Before proposing major capital investments and interventions in the fabric of historic buildings with the aim of reducing their carbon footprint, congregations are strongly advised by denominational bodies and EH to develop a wider energy strategy for their buildings and associated land. Congregations are advised to:

1. audit existing energy use, consider the embodied energy and carbon of existing and new equipment and assess the place of worship’s current carbon footprint (see further information section)

2. identify and implement measures to reduce the existing level of energy use, for example changes in heating and lighting patterns, improvement of equipment such as boilers and light bulbs, better insulation and the elimination of drafts (without impeding proper ventilation)

3. consider switching to a ‘green energy’ supplier

4. assess the potential of microgeneration equipment, taking into account:

  • the impact on the appearance and significance of the place of worship
  • the method of fixing and its potential impact on both the fabric of the building and regular maintenance (for example, panels may impede access for inspection or clearance of rainwater goods or result in water penetration)
  • the cost of installation, maintenance, decommissioning and removal relative to the benefits and savings
  • the projected life and efficiency of the equipment relative to its impact and cost.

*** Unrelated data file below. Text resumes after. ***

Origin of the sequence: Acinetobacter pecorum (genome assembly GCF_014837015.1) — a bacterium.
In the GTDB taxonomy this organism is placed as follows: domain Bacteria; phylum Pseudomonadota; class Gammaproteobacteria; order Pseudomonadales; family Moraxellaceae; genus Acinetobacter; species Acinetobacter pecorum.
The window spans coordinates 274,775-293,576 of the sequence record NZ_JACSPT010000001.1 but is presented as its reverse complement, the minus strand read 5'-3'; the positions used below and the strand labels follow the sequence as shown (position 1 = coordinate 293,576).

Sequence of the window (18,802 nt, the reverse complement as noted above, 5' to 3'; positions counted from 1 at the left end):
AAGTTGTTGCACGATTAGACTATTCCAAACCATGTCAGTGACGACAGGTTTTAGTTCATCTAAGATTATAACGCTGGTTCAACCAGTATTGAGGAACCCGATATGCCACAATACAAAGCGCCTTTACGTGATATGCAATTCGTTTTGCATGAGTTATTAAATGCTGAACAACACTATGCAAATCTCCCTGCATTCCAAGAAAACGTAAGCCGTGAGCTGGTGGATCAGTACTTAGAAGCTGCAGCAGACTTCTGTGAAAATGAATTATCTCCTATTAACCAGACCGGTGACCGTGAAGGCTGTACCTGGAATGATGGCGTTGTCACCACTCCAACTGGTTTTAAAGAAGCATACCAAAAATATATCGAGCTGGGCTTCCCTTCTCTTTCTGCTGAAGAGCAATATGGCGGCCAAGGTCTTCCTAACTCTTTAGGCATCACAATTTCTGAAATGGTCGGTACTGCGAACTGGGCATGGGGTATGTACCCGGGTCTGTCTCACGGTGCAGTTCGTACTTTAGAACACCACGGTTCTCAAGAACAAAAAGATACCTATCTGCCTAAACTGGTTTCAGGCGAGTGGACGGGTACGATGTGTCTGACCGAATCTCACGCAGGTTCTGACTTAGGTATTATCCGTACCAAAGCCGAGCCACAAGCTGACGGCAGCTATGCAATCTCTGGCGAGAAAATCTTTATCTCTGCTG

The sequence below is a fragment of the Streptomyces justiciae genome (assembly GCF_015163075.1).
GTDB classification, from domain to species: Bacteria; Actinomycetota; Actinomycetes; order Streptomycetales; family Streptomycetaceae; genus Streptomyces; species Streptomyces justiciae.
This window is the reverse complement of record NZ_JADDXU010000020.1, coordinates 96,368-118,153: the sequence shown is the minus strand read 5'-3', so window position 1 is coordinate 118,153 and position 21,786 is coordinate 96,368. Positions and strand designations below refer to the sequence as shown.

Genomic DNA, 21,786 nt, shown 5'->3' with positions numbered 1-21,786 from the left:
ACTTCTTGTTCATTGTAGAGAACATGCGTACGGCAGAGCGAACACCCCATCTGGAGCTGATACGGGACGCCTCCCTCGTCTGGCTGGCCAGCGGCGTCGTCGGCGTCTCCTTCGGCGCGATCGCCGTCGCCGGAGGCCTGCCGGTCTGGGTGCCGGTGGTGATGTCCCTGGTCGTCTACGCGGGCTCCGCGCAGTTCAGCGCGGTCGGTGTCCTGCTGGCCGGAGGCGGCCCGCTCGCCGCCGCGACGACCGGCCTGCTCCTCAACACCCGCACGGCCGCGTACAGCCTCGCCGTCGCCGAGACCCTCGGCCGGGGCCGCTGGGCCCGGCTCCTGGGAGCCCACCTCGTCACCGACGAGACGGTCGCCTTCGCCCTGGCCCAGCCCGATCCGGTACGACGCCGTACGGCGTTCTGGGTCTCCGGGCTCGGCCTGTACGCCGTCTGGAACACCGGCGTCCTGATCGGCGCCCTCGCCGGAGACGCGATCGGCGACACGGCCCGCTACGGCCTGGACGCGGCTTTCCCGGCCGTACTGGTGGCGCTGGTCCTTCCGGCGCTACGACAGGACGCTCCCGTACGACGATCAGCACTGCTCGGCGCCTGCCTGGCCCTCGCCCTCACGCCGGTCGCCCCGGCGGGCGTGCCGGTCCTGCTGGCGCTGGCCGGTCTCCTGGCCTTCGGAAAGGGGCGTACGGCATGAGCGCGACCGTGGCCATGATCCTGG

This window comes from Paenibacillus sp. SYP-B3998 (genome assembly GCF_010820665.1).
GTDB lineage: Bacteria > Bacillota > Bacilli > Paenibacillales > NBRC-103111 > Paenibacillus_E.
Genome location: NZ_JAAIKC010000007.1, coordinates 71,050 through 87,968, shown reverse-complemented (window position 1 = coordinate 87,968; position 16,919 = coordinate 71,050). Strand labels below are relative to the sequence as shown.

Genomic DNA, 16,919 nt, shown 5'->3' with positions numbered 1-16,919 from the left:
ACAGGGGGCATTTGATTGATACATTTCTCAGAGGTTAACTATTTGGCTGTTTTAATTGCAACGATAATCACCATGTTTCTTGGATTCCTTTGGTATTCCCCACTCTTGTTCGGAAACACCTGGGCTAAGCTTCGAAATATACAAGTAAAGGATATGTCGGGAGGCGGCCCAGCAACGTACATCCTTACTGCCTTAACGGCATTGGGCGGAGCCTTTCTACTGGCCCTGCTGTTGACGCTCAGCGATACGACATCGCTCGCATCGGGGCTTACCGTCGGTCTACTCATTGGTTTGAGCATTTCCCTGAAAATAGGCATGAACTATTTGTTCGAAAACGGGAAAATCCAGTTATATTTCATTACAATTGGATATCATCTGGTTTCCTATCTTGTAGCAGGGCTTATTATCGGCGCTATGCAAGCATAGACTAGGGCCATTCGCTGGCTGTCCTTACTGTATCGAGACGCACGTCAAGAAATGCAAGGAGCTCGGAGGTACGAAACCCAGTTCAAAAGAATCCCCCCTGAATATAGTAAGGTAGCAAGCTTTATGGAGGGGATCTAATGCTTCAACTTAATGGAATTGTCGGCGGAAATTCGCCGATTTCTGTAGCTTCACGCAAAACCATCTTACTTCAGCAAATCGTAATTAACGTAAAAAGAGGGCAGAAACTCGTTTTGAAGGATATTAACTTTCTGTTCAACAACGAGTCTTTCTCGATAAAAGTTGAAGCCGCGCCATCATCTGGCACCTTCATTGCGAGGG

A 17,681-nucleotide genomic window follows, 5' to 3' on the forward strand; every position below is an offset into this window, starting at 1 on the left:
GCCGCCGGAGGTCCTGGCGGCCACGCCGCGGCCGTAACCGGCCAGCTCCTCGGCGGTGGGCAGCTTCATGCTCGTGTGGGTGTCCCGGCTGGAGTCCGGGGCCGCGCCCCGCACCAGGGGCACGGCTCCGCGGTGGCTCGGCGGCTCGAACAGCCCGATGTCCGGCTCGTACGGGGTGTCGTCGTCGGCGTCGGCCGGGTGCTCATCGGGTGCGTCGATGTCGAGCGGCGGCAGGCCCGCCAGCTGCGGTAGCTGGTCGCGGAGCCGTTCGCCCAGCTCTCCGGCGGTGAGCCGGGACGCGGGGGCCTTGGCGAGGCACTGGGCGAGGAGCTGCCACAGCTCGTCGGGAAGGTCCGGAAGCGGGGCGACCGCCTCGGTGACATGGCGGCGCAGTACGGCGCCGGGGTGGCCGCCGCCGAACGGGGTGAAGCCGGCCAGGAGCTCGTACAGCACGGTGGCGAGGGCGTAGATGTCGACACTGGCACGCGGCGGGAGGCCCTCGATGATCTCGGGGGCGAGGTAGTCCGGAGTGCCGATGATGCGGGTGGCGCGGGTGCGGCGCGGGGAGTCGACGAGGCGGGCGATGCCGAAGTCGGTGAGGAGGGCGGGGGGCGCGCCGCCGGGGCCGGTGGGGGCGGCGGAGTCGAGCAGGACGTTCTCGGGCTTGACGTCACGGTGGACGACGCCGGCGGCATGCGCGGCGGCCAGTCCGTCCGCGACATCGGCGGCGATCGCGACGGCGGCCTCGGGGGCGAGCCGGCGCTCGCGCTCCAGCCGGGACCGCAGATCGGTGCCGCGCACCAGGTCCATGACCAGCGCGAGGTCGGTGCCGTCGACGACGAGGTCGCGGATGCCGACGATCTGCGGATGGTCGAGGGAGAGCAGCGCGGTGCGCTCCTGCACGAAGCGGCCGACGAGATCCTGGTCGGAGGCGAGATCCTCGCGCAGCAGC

The Diocese of London has undertaken major research on the significant reductions in carbon footprint and the cost of running a building that can be achieved by responding to the first three issues (see useful websites section). Some parishes, having addressed these issues, will want to consider microgeneration in one form or another.

The fact that there are already PV installations on listed places of worship demonstrates that it is possible for congregations to realise their ambitions in this regard. EH’s published guidance (Microgeneration in the Historic Environment, 2008) states that proposals for equipment attached to listed buildings or unlisted buildings in conservation areas will generally be acceptable if all the following criteria are met:

1. the change will not result in loss of special interest

2. the visual impact of the equipment is minor or can be accommodated without loss of special interest

3. in fixing the equipment to the building there is no damage to significant historic fabric and installation is reversible without significant long-term impact on historic fabric

4. the cabling, pipework, fuse boxes or other related equipment can be accommodated without loss of, or damage to, significant historic fabric

5. the applicant can demonstrate that other energy-saving measures or other locations with less impact on the historic fabric and the special interest have been considered and are not viable